The Tax Management Transfer Pricing Report ™ provides news and analysis on U.S. and international governments’ tax policies regarding intercompany transfer pricing.
China’s new transfer pricing rules, effective May 1, omit a controversial value contribution allocation method (VCM) proposed by the State Administration two years ago.
China’s Bulletin 6, “Administration Measures of Special Tax Investigation Adjustments and Mutual Agreement Procedures,” issued March 17, retains the five traditional OECD transfer pricing methods—the comparable uncontrolled price method (CUP), resale-minus method, cost plus method, transactional net margin method (TNMM), and profit-split method.
“Taxpayers will be pleased to see no mention of the value contribution allocation method,” Glenn DeSouza of Dentons in Shanghai, told Bloomberg BNA April 6. “To many observers this seemed like formulary apportionment by a different name.”
A hot topic of the SAT’s draft guidance issued in 2015—Draft Circular 2—was the VCM, DeSouza said. “The SAT, perhaps reacting to these concerns, has removed this method from its list.”
A noteworthy point is that Bulletin 6 deleted the VCM, said Jeff Yuan, PwC China’s transfer pricing leader. “The proposed VCM method has sparked heated discussion by the public.”
The new guidance, Bulletin 6, also permits multinational companies to use other transfer pricing methods, and identifies three transfer pricing methods that are used for valuation—the cost method, income method and market method.
The SAT published Bulletin 6 in the Chinese language on the tax agency’s website March 28.
In addition to publishing the bulletin, the SAT also published Q&As, an interpretation by the tax agency as to why they came out with Bulletin 6, and a list of accompanying forms and notices.
Windson Li, tax counsel with DLA Piper in Beijing, said Bulletin 6 includes four new transfer pricing audit targets.
“The enterprise who carries any one of nine characteristics will more likely go within the radar of special tax investigation and become the target to be investigated,” Li said. Compared to Circular 2 (2009), the following four new characteristics are newly introduced by Bulletin 6:
The proposed VCM was likely the most radical aspect of the SAT’s 2015 draft because it would have attributed a multinational group’s consolidated profit among its affiliated enterprises in different countries based on an analysis of the factors that contribute value to the group’s profit, such as assets, costs, expenses, revenue and employee head count.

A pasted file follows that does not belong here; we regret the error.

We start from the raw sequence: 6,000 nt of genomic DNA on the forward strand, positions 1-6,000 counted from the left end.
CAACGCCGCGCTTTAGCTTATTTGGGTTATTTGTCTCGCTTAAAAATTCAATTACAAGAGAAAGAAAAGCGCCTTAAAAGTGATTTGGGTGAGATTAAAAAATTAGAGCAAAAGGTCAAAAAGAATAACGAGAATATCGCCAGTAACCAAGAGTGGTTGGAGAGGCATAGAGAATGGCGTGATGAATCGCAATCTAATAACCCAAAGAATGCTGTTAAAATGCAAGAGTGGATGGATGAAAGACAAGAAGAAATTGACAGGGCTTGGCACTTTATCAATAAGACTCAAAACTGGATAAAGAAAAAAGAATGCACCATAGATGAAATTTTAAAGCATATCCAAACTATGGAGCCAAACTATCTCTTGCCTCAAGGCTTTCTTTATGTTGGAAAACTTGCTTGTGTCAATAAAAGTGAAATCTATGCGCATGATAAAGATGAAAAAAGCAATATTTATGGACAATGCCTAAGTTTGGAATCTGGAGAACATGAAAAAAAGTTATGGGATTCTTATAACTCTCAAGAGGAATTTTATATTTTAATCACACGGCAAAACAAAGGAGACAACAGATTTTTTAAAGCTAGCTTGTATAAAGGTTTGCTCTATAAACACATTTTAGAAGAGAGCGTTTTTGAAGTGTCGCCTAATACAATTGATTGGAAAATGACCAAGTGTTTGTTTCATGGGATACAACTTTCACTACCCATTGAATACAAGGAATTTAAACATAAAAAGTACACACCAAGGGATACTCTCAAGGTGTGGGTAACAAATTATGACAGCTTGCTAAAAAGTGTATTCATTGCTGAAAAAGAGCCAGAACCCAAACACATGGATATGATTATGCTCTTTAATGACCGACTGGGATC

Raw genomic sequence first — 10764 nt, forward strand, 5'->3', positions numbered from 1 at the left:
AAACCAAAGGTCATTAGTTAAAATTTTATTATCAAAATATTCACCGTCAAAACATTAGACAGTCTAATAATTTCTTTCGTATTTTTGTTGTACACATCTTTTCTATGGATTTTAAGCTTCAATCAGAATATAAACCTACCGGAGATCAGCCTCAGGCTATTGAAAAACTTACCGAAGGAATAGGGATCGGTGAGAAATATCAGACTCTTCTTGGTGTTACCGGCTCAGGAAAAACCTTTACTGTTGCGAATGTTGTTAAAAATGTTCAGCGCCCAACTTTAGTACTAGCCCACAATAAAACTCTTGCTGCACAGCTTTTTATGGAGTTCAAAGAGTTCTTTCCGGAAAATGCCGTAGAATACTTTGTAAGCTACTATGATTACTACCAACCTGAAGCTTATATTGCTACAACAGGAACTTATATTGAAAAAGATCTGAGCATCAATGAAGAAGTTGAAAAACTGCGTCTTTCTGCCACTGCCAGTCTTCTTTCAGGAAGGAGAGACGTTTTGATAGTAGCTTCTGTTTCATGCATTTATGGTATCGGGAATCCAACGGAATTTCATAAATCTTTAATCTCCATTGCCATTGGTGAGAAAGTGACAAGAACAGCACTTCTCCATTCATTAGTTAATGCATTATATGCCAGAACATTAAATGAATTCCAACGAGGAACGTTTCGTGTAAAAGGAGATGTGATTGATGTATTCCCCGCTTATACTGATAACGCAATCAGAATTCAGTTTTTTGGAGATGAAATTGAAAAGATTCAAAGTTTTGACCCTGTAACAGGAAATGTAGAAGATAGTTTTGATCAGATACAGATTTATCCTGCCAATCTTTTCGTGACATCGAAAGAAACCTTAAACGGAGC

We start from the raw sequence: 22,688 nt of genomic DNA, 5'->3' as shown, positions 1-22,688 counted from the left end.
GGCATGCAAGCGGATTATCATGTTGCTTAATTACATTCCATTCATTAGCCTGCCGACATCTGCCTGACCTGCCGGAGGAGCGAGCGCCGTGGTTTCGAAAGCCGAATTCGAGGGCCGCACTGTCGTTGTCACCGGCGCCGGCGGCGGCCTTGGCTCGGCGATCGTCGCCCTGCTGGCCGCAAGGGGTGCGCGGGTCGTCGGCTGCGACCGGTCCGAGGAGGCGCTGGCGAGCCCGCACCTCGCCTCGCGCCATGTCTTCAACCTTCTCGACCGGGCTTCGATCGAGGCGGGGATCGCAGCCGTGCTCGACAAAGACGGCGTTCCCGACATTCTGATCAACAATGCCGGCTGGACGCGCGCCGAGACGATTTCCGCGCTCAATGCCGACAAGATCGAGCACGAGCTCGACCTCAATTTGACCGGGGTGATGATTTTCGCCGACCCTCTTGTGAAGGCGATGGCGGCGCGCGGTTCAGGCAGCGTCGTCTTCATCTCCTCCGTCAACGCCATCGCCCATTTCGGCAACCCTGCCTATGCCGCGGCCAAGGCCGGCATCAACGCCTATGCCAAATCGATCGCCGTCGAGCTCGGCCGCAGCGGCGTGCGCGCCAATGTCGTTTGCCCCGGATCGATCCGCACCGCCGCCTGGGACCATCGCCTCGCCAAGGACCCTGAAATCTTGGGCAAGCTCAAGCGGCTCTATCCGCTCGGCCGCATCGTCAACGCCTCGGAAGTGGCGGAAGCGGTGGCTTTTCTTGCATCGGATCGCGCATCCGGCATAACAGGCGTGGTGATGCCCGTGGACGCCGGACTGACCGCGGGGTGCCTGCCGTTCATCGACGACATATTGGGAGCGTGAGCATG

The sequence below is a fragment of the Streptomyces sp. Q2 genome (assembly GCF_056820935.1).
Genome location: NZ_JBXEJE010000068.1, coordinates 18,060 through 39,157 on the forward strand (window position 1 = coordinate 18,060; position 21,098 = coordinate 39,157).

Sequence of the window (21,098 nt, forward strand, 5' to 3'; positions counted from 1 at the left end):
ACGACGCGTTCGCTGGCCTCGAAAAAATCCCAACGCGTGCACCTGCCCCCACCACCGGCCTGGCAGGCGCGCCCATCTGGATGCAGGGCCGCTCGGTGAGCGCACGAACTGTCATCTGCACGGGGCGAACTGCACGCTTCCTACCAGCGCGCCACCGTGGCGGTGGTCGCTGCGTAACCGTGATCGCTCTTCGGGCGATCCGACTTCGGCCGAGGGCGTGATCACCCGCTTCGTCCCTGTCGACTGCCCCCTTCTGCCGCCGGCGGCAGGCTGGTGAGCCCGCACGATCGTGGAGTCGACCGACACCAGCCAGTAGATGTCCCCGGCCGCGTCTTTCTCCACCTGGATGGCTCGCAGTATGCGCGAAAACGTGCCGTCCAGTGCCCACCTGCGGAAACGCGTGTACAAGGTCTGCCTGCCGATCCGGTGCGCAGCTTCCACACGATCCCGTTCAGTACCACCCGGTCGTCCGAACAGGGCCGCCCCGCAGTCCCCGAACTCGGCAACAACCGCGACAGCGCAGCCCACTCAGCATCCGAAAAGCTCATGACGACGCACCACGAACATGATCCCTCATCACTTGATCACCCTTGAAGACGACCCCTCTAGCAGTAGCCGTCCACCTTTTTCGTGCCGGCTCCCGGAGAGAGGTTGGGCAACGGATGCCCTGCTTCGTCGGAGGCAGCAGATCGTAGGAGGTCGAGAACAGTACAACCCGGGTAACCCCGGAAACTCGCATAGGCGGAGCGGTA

Importantly, the 2015 draft circular represented a move away from the most commonly used OECD transfer pricing approach—a comparables-based analysis under the transactional net margin method (TNMM).
However, multinational groups still need to tread carefully when applying the five traditional OECD transfer pricing methods.
China’s tax authorities are using the profit split transfer pricing method more often. Profit split, a two-sided transfer pricing method, is often preferred by tax authorities who are concerned that traditional one-sided bench-marking approaches like the TNMM allow companies too much control over where to place profits in a multinational group.
The VCM in the discussion draft has been “somewhat reflected in ‘general profit-split method’ under the description of the profit-split method in Bulletin 6, said PwC’s Yuan. “Certain principles under the ‘value contribution attribution method’ have been incorporated in the ‘general profit split method’ under the profit split method” in Bulletin 6.
The PwC practitioner pointed out that Bulletin 6 provides that “when it is difficult to obtain comparable transaction information but the consolidated profit can be reasonably determined, factors relevant to value contribution such as the income, cost, expenses, assets and headcount can be taken into consideration according to the actual situations to analyze the contribution of each party engaged in the related-party transactions to the value, to allocate the profits among the parties.”
“Taxpayers should remain on high alert,” said DeSouza.
In June 2016, the SAT released revised transfer pricing documentation rules in Bulletin 42. The guidance reflects the country’s interpretation of OECD recommendations for combating tax avoidance by multinational companies, or base erosion and profit shifting.
Bulletin 42 has extensive requests for value chain data, DeSouza said. “It is for sure that the tax bureaus will assess such information seriously in their deliberations.”
“Value chain will become a cornerstone of the new transfer pricing arsenal, especially in audits where the SAT has shown a proclivity for demanding lots of information on the overseas counterparties,” he said.
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The Chinese text of Bulletin 6 may be found at http://www.chinatax.gov.cn/n810341/n810755/c2538695/content.html
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